How To Tie a Shemagh: Key Concepts And Rules
Tying a shemagh is a practical skill that comes mainly from the middle Eastern culture; a shemagh is a piece of material—usually in a checkered pattern—that is typically more than two yards in length. It can be used as a turban, a scarf, a dust covering, a shawl, and much more. Here are a few key concepts and rules to follow when tying a shemagh.
Key Concept 1: Establish the Middle
When folding and tying a shemagh, the key is to establish the middle of the material first. Folding the material in half will give you the middle to work with, so that the other techniques of knotting can then be put in place.
Key Concept 2: Start with the Knot at the Neck
Once the middle is set, start off by tying the shemagh at the front of your neck. Make sure to use a knot that is not too tight, so that you can adjust it to your comfort. Loosen the material in order to get a loop neck opening.
Rule 1: Tie the Shemagh Loosely
Tying the shemagh loosely will make it easier to re-adjust the scarf during your wear. This will also make it easier to loosen periodically to allow more face and neck coverage.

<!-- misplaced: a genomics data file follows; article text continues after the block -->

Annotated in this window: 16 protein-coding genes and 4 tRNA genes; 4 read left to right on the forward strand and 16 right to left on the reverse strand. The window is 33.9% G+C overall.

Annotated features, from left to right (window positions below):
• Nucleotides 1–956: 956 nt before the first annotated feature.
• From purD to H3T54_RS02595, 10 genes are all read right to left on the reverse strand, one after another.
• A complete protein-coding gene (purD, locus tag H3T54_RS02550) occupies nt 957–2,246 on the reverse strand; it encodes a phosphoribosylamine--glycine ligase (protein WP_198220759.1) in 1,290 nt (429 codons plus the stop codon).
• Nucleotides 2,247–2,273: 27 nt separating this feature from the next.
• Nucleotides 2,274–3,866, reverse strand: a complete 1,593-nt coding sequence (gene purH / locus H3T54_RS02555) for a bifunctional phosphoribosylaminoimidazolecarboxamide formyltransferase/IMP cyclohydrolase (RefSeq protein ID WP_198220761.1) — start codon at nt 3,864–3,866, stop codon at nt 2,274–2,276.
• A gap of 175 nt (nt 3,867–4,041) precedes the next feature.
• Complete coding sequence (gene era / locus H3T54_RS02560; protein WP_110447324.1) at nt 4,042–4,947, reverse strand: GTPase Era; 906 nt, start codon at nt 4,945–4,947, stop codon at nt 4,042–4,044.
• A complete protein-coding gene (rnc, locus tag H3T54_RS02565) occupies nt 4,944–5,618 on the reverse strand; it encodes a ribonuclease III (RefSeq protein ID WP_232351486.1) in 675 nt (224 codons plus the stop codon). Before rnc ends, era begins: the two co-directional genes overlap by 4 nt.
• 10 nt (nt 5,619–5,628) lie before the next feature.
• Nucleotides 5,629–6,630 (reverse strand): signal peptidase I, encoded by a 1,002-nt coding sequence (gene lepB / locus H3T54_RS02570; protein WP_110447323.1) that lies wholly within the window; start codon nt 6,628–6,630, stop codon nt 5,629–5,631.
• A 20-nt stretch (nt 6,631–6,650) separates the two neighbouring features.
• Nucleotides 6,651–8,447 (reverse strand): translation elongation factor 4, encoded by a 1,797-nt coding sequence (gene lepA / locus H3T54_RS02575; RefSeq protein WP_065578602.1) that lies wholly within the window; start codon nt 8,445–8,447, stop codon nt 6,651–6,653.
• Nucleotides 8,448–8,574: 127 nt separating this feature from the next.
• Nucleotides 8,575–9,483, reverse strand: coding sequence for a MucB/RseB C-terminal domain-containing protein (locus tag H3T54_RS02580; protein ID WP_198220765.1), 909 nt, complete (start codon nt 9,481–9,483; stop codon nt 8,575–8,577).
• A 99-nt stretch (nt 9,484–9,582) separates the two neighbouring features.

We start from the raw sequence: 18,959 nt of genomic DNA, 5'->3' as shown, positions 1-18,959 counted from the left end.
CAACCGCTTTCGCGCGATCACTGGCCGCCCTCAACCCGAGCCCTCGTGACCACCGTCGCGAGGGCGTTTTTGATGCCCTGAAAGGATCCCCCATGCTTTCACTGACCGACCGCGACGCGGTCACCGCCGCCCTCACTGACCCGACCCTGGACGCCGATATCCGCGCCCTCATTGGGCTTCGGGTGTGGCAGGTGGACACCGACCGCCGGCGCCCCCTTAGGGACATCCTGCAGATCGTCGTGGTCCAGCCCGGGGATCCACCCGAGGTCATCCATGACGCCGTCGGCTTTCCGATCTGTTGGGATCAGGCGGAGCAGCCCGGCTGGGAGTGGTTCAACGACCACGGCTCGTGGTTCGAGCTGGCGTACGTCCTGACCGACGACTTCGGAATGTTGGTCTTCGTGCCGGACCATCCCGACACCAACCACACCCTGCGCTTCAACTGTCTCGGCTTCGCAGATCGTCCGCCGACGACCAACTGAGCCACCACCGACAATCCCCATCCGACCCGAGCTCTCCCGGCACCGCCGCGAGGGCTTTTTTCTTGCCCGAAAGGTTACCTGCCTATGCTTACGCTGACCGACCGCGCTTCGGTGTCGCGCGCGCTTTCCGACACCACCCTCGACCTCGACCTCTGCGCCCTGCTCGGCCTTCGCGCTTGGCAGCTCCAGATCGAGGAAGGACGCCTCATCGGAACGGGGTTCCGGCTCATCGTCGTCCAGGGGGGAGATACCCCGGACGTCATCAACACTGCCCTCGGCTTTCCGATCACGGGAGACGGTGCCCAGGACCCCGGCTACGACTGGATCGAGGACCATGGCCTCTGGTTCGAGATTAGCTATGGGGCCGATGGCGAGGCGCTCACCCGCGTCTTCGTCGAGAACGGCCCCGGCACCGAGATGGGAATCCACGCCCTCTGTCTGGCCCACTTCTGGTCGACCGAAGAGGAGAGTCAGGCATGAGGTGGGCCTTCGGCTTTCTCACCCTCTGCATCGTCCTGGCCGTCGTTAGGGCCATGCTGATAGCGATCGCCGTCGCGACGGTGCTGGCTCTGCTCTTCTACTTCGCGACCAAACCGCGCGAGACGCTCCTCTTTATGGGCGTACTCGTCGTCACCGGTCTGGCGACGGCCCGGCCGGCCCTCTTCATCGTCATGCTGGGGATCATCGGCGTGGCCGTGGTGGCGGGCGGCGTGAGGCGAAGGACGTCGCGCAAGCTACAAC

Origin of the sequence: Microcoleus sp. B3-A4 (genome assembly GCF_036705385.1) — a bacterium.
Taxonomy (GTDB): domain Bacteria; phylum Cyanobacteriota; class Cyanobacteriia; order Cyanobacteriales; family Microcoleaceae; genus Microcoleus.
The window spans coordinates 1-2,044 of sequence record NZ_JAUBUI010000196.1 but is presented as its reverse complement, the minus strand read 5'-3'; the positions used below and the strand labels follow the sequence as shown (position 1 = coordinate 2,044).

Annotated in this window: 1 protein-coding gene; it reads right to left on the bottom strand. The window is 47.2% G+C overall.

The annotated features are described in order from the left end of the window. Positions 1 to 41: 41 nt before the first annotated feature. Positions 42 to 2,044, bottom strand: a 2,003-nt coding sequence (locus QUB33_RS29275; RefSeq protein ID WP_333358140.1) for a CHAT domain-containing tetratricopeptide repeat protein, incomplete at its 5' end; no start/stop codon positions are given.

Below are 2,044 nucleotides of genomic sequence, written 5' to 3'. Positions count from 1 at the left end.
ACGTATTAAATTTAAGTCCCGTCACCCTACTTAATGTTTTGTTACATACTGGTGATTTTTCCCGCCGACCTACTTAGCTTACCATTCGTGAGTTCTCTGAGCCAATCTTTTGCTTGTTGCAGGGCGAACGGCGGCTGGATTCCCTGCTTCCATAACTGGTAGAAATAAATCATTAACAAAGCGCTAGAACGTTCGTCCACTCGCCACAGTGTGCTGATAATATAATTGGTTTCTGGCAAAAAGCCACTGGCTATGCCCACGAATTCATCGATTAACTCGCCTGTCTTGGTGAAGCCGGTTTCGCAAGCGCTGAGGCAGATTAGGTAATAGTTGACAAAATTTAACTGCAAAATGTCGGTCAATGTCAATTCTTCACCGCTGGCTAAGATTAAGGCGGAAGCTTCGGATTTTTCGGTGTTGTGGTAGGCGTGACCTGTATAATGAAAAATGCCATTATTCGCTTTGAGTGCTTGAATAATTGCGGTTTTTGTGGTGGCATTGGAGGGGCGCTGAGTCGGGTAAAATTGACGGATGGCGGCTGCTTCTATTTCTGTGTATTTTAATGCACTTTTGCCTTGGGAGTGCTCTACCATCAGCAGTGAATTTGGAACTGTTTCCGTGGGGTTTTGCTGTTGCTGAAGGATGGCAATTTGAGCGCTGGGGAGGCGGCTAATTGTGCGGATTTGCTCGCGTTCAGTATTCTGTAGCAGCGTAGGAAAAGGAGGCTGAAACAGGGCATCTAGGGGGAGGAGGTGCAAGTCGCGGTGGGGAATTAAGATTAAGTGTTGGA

Rule 2: Pull the Loose Ends From the Front
Once you have the shemagh tied loosely, start to pull the loose ends toward the front of your torso. Make sure to keep the pull even, so that the ends remain at the same length. Once you have the ends pulled to the front, you can tie a knot at the front of your torso. This will secure the loose ends and will keep the scarf in place.
Rule 3: Tuck the Loose Ends On Side
Tucking the loose ends of the scarf on the side will keep your shemagh from slipping off or flying in the wind. Make sure to adjust the material tight enough so that it does not take away from the air flow, but not so loose that it falls off your head.
Tying a shemagh is a quick, easy skill handy to have. Just remember to establish the middle, start with the knot at the neck, tie the shemagh loosely, pull the loose ends from the front, and tuck the loose ends on the sides. With these concepts and rules in mind, you’ll have no problems knotting your shemagh!